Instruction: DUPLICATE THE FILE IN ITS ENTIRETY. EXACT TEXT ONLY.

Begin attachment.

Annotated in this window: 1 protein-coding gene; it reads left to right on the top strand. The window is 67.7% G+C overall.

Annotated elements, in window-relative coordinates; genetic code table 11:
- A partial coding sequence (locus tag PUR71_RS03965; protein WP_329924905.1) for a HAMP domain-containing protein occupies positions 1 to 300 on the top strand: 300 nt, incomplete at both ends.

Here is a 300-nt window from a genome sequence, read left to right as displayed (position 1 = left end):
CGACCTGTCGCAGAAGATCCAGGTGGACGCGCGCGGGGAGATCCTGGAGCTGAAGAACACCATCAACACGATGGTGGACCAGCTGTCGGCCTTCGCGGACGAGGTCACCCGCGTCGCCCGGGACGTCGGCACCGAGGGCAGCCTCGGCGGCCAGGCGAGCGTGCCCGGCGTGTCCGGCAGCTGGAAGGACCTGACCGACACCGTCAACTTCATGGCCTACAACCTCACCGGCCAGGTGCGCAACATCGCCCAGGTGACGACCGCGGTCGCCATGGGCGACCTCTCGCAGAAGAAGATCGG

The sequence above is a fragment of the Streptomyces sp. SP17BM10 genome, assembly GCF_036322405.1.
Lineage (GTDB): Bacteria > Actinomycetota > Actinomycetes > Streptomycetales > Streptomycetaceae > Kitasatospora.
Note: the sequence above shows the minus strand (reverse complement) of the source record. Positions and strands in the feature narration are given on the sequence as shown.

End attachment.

Annotated in this window: 1 protein-coding gene; it reads left to right on the top strand. The window is 67.7% G+C overall.

Annotated elements, in window-relative coordinates; genetic code table 11:
- A partial coding sequence (locus tag PUR71_RS03965; protein WP_329924905.1) for a HAMP domain-containing protein occupies positions 1 to 300 on the top strand: 300 nt, incomplete at both ends.

Here is a 300-nt window from a genome sequence, read left to right as displayed (position 1 = left end):
CGACCTGTCGCAGAAGATCCAGGTGGACGCGCGCGGGGAGATCCTGGAGCTGAAGAACACCATCAACACGATGGTGGACCAGCTGTCGGCCTTCGCGGACGAGGTCACCCGCGTCGCCCGGGACGTCGGCACCGAGGGCAGCCTCGGCGGCCAGGCGAGCGTGCCCGGCGTGTCCGGCAGCTGGAAGGACCTGACCGACACCGTCAACTTCATGGCCTACAACCTCACCGGCCAGGTGCGCAACATCGCCCAGGTGACGACCGCGGTCGCCATGGGCGACCTCTCGCAGAAGAAGATCGG

The sequence above is a fragment of the Streptomyces sp. SP17BM10 genome, assembly GCF_036322405.1.
Lineage (GTDB): Bacteria > Actinomycetota > Actinomycetes > Streptomycetales > Streptomycetaceae > Kitasatospora.
Note: the sequence above shows the minus strand (reverse complement) of the source record. Positions and strands in the feature narration are given on the sequence as shown.